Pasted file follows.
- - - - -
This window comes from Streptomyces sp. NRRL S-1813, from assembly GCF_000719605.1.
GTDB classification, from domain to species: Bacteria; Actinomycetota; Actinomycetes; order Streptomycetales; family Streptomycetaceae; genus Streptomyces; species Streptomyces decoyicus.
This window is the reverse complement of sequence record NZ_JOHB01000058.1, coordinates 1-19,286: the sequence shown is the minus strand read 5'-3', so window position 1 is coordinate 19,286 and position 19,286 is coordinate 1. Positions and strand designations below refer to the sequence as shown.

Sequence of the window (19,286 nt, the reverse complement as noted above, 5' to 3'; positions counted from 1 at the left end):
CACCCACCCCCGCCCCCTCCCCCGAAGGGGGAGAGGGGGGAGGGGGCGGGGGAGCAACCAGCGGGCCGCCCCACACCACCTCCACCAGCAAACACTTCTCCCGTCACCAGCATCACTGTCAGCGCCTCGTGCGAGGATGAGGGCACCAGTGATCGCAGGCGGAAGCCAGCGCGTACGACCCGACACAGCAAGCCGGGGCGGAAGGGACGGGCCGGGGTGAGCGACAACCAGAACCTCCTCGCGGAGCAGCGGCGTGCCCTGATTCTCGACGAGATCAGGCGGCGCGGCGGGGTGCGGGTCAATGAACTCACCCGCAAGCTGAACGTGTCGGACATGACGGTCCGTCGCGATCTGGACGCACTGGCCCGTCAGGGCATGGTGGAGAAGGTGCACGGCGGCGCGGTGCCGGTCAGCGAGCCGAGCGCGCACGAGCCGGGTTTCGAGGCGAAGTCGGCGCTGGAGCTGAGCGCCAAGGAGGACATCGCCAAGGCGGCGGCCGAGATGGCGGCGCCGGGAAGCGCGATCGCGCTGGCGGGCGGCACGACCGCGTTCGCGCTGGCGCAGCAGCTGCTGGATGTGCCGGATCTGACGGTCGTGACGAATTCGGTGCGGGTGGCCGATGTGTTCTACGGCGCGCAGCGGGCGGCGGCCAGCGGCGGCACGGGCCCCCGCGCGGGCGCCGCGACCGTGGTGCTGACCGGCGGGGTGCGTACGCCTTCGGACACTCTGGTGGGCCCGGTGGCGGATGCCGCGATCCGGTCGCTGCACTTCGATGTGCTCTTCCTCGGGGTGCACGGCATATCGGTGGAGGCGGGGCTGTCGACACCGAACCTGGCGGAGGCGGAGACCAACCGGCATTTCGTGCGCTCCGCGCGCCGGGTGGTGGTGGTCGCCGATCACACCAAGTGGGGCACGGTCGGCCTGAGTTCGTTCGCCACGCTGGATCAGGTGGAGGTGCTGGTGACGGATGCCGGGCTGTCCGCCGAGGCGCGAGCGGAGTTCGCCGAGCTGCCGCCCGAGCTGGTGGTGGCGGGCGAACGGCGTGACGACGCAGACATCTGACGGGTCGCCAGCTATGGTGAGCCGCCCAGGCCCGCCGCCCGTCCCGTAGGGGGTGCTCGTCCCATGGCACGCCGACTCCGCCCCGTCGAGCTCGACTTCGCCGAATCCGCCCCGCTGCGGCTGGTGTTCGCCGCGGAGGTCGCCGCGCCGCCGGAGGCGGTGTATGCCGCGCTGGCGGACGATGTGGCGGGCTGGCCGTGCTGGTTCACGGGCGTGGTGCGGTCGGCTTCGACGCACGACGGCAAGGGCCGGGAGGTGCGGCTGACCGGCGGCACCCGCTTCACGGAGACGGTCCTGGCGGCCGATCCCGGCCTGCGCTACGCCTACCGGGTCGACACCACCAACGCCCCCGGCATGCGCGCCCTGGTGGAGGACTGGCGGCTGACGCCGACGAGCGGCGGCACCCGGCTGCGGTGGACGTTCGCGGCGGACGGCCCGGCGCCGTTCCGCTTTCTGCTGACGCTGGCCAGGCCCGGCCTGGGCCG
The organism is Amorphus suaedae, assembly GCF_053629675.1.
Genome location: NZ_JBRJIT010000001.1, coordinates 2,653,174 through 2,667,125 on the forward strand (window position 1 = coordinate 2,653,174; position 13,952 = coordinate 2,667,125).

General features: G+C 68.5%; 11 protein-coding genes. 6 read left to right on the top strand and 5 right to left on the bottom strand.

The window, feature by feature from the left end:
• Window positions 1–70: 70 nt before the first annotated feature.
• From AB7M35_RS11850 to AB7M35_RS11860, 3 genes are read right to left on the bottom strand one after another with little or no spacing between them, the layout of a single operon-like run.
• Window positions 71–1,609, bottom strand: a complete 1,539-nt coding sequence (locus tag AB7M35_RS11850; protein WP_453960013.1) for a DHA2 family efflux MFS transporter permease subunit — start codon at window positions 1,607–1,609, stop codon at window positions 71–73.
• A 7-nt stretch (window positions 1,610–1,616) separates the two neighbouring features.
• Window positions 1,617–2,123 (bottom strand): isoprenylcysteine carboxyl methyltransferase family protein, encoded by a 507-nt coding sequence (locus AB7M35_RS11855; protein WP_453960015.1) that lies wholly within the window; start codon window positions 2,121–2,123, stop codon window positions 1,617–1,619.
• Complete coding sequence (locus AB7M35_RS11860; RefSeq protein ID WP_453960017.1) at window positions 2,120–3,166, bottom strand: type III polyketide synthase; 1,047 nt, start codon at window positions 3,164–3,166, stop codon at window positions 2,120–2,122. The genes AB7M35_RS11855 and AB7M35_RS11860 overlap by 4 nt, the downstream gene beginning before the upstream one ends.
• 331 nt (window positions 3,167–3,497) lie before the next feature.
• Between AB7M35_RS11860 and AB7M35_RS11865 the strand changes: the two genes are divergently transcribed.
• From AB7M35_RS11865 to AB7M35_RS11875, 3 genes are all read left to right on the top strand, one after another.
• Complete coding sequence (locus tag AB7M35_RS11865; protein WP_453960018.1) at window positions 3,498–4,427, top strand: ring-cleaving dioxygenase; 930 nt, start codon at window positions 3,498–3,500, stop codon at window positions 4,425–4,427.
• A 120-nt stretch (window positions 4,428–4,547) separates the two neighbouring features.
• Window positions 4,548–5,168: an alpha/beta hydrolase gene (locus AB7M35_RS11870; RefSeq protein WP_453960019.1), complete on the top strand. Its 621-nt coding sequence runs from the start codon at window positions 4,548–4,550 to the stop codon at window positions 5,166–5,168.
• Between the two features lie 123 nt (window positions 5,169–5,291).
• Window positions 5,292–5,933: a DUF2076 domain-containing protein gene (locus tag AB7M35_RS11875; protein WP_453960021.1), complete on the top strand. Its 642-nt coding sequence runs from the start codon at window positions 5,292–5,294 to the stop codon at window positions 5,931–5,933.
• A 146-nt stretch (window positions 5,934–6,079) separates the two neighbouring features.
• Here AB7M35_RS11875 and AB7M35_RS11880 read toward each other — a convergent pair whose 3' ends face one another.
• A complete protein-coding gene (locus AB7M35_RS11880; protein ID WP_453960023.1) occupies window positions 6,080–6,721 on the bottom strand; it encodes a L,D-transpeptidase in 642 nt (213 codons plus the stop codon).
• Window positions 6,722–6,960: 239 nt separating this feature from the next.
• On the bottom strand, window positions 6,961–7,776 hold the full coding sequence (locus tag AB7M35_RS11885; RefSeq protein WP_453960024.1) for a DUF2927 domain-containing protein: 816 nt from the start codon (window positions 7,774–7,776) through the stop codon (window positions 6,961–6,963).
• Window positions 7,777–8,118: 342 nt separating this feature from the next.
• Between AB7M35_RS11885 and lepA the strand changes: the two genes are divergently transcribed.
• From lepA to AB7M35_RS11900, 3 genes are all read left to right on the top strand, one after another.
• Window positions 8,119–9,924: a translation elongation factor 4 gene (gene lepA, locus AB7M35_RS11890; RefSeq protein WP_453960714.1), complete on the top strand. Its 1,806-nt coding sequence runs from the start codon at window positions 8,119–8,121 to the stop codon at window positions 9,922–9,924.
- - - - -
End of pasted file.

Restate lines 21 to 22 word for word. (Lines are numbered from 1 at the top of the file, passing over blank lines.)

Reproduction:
• Window positions 4,548–5,168: an alpha/beta hydrolase gene (locus AB7M35_RS11870; RefSeq protein WP_453960019.1), complete on the top strand. Its 621-nt coding sequence runs from the start codon at window positions 4,548–4,550 to the stop codon at window positions 5,166–5,168.
• Between the two features lie 123 nt (window positions 5,169–5,291).